Alberto Rios's ten collections of poetry include The Smallest Muscle in the Human Body, a finalist for the National Book Award. His most recent book is The Dangerous Shirt, preceded by The Theater of Night, which received the 2007 PEN/Beyond Margins Award. Published in the New Yorker, The Paris Review, Ploughshares, and other journals, he has also written three short story collections and a memoir, Capirotada, about growing up on the Mexican border. Regents Professor and the Katharine C. Turner Chair in English, Rios has taught at Arizona State University for over 29 years.
Nautical astronomyis defined simply as:
The science of locating oneself at sea.
The map is wet, but usable.
In the vast water, the stars see themselves,
And in the sky, boats find their direction.
It is a kinship of depths and black-greens.
We do not sail on the seas-any of us.
All our lives we sail in between them.
The Sheet Music of Place
The river through its centuries has made a line on this place,
A child's line,wanting to be straight but distracted at every move,
A little left, a little fast, around a big rock, sliding straight away
Through sand, thiscrawling, leaden line echoing
The line made by the tops of the mountains in silhouette against the sky.
The railroad track makes another line, a double line-
The highway, too, and the telephone poles strung with wire.
All these lines work in sure if uneasy concert
Written on the arid air of this place, which has made everything
Dry and white,off-white, some darks but on their way to white,
All this landscape a great and delicate paper.
These lines make a musical staff borrowed from the world of dream,
The world that then fills these lines with its profundo notations,
The careful placement of one moving thing next to another,
The train engine and its cars-those drudging bass notes,
Birds everywhere in their thrill, 64th notes every one,
Everything scored onto the pages of this world suddenly heard.
Day and night, that ceaseless baton, unforgiving metronome:
Bees lumber along but their work is to stop, whole stops and half,
Busy at their honeying, these respites of work, these moments loud
Too-resting the ear so as to hear composed this place into music-
Every sound a new performance of the great song of this world.
My Criminal Notebook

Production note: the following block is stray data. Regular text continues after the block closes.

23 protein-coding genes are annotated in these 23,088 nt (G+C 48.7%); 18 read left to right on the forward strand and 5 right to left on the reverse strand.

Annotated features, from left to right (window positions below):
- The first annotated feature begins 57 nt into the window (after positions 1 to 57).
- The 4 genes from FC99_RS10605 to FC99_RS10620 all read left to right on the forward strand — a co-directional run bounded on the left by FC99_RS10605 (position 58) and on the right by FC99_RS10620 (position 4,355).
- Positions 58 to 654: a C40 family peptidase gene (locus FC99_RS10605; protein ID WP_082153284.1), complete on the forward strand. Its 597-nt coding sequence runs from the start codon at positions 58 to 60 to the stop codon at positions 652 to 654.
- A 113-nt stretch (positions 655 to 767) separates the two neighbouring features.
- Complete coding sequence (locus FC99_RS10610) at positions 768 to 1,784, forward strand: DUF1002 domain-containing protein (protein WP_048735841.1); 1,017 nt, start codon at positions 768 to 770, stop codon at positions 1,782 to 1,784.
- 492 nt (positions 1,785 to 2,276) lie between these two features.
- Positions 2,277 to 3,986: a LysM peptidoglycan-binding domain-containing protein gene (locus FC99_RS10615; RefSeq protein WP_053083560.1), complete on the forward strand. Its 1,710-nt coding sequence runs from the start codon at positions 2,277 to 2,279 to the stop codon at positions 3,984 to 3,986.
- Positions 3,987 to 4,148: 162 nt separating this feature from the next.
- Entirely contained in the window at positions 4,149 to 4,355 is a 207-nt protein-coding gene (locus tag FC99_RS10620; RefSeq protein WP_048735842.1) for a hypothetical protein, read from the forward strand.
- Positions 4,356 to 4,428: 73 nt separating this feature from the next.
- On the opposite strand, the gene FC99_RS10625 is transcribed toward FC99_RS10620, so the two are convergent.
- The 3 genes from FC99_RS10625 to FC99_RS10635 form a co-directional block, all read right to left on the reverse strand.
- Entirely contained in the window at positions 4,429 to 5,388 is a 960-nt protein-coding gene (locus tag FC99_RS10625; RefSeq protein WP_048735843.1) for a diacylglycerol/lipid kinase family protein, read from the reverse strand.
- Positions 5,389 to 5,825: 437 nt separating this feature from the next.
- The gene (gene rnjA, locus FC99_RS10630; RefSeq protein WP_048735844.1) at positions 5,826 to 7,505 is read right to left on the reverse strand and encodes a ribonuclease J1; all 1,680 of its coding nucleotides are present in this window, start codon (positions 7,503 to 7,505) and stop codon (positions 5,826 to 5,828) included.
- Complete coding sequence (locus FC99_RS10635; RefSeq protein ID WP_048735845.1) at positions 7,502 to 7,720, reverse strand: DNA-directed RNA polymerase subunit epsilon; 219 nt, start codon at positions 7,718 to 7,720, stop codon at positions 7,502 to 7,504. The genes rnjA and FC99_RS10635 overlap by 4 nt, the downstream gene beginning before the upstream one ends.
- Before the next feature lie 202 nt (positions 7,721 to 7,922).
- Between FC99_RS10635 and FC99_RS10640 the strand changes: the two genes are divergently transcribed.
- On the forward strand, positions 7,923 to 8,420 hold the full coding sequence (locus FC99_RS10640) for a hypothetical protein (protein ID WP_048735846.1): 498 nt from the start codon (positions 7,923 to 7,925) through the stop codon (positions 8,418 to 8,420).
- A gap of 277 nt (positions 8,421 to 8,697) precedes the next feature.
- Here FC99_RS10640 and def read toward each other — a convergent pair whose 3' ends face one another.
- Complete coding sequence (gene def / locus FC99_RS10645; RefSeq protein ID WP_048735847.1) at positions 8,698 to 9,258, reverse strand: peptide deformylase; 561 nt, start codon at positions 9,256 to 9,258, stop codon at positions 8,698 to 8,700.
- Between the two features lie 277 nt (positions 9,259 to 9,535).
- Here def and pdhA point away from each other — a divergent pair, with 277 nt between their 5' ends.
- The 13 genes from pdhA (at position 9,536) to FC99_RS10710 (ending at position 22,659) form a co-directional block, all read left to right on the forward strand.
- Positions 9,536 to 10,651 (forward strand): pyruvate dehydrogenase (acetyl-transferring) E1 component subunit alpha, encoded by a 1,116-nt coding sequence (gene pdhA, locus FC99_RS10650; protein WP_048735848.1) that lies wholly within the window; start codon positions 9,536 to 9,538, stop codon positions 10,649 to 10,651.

I am stealing things All the time.
I steal what I can from everywhere,
The light, the air, The music that matters most to me.
I carry them away neatly, invisible in word
Valises, inside unfathomable
Thoughts, attached to the magnet
Harvest of a song I'm singing-nobody,
Nobody is the wiser- I carry everything away with me
Using rhyme dollies and spelling knots.
The police have not caught on.
But I am at large,
Unwieldy, and unstoppable.
I walk freely
Every day, anywhere, all the time
In spite of having stolen
Horses and kisses-the stars themselves,
More than one, more than once.
I steal, I steal,
I have always stolen.
Be careful of me. When you see me,
Speak quietly and do little.
Do not let me notice you.
If you want to be safe.
No word rhymes with silence, or tries to.
No word wants to visit that furtive backyard garden.
Silence is the word that will not be spoken-
After all, who can pronounce it? Once spoken,
We will not hear it. It is the story not told,
The memory carefully unspoken in this house,
Your house. Silenceis the place underneath language
An unto-itself, an army
Stronger than words, more patient,
Bigger than the dictionary.
Its weapons are familiar,
Painful, without antidote and giving of no respite.
Quiet tells us it iscoming, and so, too,
Quiet is tolerated, left to be, undisturbed at its work,
Silence's grim reaper, allowed only to make deliveries,
To fill the bins, to cut the grass, eat if it needs to,
Then expected to leave, quickly, cleanly,
No trace afterward, no errant grass cuttings,
No black from the bottom of its shoes on the floor.
Good bye, we say, and in saying
Mispronounce its name, but happy not to know,
Ready not to ask. Good-bye, we say, and mean it.